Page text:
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Django view returning json without using template

Posted by: admin November 30, 2017 Leave a comment

Questions:

This related to this question: Django return json and html depending on client python

I have a command line python api for a django app. When I access the app through the api it should return json and with a browser it should return html. I can use different urls to access the different versions but how do I render the html template and json in the views.py with just one template?

To render the html I would use:

 return render_to_response('sample/sample.html....)

But how would I do the same for json without putting a json template? (the content-type should be application/json instead of text/html)

Edit 1:

What would determine the json and html outputs?

So in my views:

 if something:
      return render_to_response('html_template',.....)
 else:
      return HttpReponse(jsondata,mimetype='application/json')

Thank you

Answers:

I think the issue has gotten confused regarding what you want. I imagine you’re not actually trying to put the HTML in the JSON response, but rather want to alternatively return either HTML or JSON.

First, you need to understand the core difference between the two. HTML is a presentational format. It deals more with how to display data than the data itself. JSON is the opposite. It’s pure data — basically a JavaScript representation of some Python (in this case) dataset you have. It serves as merely an interchange layer, allowing you to move data from one area of your app (the view) to another area of your app (your JavaScript) which normally don’t have access to each other.

With that in mind, you don’t “render” JSON, and there’s no templates involved. You merely convert whatever data is in play (most likely pretty much what you’re passing as the context to your template) to JSON. Which can be done via either Django’s JSON library (simplejson), if it’s freeform data, or its serialization framework, if it’s a queryset.

simplejson

from django.utils import simplejson

some_data_to_dump = {
   'some_var_1': 'foo',
   'some_var_2': 'bar',
}

data = simplejson.dumps(some_data_to_dump)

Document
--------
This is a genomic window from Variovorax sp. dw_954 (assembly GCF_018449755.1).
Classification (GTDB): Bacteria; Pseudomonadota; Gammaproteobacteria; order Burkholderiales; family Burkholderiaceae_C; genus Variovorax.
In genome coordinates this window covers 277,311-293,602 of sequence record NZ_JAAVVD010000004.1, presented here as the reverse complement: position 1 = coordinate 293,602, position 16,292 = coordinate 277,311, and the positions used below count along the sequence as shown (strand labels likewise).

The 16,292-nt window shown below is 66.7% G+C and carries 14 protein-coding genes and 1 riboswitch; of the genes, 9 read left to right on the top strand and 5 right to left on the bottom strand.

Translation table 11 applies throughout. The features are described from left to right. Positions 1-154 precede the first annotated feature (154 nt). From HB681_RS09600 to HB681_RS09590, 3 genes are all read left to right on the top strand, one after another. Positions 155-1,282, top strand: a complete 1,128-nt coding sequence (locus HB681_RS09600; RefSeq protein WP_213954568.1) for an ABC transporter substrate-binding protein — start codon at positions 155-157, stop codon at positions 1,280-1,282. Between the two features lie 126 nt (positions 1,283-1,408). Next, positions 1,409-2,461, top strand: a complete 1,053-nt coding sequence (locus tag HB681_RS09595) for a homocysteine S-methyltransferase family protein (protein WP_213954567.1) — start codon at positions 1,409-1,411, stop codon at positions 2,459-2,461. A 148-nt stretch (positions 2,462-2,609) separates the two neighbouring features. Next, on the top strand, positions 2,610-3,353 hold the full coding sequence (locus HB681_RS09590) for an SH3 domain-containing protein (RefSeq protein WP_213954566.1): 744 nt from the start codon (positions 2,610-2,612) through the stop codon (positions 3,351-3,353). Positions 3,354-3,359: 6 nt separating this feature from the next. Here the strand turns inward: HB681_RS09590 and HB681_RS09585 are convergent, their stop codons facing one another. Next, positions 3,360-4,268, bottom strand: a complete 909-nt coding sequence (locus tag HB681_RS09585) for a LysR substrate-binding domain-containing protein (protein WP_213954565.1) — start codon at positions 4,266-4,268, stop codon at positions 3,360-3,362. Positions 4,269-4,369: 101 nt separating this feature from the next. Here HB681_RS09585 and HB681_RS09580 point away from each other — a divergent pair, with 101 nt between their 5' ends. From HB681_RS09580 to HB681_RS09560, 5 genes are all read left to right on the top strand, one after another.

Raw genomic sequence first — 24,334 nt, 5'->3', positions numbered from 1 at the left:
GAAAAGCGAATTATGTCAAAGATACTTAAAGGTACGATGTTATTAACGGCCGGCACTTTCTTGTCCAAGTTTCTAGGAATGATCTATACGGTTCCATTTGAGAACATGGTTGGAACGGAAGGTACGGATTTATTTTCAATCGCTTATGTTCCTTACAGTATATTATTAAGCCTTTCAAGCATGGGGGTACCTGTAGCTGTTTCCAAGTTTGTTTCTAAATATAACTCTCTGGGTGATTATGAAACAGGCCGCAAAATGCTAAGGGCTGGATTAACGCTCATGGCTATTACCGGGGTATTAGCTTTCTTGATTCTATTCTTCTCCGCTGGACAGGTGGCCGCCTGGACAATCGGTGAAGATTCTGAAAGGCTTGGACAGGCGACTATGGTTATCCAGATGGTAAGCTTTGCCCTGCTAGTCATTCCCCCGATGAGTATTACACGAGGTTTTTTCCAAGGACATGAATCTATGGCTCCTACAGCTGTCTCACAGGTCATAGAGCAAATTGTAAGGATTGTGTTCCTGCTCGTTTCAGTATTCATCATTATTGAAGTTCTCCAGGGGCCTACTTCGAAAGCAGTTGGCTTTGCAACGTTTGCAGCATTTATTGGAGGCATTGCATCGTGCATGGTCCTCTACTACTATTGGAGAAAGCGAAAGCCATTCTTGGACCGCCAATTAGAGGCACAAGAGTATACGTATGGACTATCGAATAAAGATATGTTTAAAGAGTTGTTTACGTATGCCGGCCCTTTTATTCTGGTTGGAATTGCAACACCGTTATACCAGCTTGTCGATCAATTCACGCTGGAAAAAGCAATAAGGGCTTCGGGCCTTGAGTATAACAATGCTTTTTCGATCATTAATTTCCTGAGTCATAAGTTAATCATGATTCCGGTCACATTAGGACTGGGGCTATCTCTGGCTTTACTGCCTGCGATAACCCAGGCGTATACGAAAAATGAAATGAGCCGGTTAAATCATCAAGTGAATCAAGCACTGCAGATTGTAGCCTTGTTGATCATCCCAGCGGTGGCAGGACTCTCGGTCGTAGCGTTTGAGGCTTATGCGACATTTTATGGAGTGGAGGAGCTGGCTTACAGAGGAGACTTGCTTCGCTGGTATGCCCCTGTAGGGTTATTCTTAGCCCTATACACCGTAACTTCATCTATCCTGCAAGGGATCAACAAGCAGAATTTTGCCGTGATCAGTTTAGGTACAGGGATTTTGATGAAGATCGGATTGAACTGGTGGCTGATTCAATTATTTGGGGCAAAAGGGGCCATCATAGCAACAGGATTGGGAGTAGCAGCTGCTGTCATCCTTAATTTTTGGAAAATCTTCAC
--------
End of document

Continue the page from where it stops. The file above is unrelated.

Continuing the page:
Serialization

from django.core import serializers

foos = Foo.objects.all()

data = serializers.serialize('json', foos)

Either way, you then pass that data into the response:

return HttpResponse(data, content_type='application/json')
[Edit] In Django 1.6 and earlier, the code to return response was

return HttpResponse(data, mimetype='application/json')

Questions:
Answers:

In Django 1.7 this is even easier with the built-in JsonResponse.

https://docs.djangoproject.com/en/dev/ref/request-response/#jsonresponse-objects

# import it
from django.http import JsonResponse

def my_view(request):

    # do something with the your data
    data = {}

    # just return a JsonResponse
    return JsonResponse(data)

Questions:
Answers:

In the case of the JSON response there is no template to be rendered. Templates are for generating HTML responses. The JSON is the HTTP response.

However, you can have HTML that is rendered from a template withing your JSON response.

html = render_to_string("some.html", some_dictionary)
serialized_data = simplejson.dumps({"html": html})
return HttpResponse(serialized_data, mimetype="application/json")

Questions:
Answers:

It looks like the Django REST framework uses the HTTP accept header in a Request in order to automatically determine which renderer to use:

http://www.django-rest-framework.org/api-guide/renderers/

Using the HTTP accept header may provide an alternative source for your “if something”.

Questions:
Answers:

For rendering my models in JSON in django 1.9 I had to do the following in my views.py:

from django.core import serializers
from django.http import HttpResponse
from .models import Mymodel

def index(request):
    objs = Mymodel.objects.all()
    jsondata = serializers.serialize('json', objs)
    return HttpResponse(jsondata, content_type='application/json')

Questions:
Answers:

You could also check the request accept content type as specified in the rfc. That way you can render by default HTML and where your client accept application/jason you can return json in your response without a template being required

Questions:
Answers:
from django.utils import simplejson 
from django.core import serializers 

def pagina_json(request): 
   misdatos = misdatos.objects.all()
   data = serializers.serialize('json', misdatos) 
   return HttpResponse(data, mimetype='application/json')

Questions:
Answers:

If you want to pass the result as a rendered template you have to load and render a template, pass the result of rendering it to the json.This could look like that:

from django.template import loader, RequestContext

#render the template
t=loader.get_template('sample/sample.html')
context=RequestContext()
html=t.render(context)

#create the json
result={'html_result':html)
json = simplejson.dumps(result)

return HttpResponse(json)

That way you can pass a rendered template as json to your client. This can be useful if you want to completely replace ie. a containing lots of different elements.